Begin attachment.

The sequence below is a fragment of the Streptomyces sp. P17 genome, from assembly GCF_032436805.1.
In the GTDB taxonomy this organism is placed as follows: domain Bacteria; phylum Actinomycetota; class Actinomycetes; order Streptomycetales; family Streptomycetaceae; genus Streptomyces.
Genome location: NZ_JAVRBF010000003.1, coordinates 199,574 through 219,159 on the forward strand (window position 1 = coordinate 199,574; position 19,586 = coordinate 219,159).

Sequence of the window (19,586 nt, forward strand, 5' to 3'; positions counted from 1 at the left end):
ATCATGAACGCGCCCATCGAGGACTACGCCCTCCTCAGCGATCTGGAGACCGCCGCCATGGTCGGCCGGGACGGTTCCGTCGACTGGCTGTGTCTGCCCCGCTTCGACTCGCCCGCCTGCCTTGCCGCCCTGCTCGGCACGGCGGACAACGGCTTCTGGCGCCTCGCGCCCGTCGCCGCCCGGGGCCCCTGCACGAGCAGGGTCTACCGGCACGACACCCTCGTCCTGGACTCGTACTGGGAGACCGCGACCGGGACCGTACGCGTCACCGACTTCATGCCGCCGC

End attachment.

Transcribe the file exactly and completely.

The sequence below is a fragment of the Streptomyces sp. P17 genome, from assembly GCF_032436805.1.
In the GTDB taxonomy this organism is placed as follows: domain Bacteria; phylum Actinomycetota; class Actinomycetes; order Streptomycetales; family Streptomycetaceae; genus Streptomyces.
Genome location: NZ_JAVRBF010000003.1, coordinates 199,574 through 219,159 on the forward strand (window position 1 = coordinate 199,574; position 19,586 = coordinate 219,159).

Sequence of the window (19,586 nt, forward strand, 5' to 3'; positions counted from 1 at the left end):
ATCATGAACGCGCCCATCGAGGACTACGCCCTCCTCAGCGATCTGGAGACCGCCGCCATGGTCGGCCGGGACGGTTCCGTCGACTGGCTGTGTCTGCCCCGCTTCGACTCGCCCGCCTGCCTTGCCGCCCTGCTCGGCACGGCGGACAACGGCTTCTGGCGCCTCGCGCCCGTCGCCGCCCGGGGCCCCTGCACGAGCAGGGTCTACCGGCACGACACCCTCGTCCTGGACTCGTACTGGGAGACCGCGACCGGGACCGTACGCGTCACCGACTTCATGCCGCCGC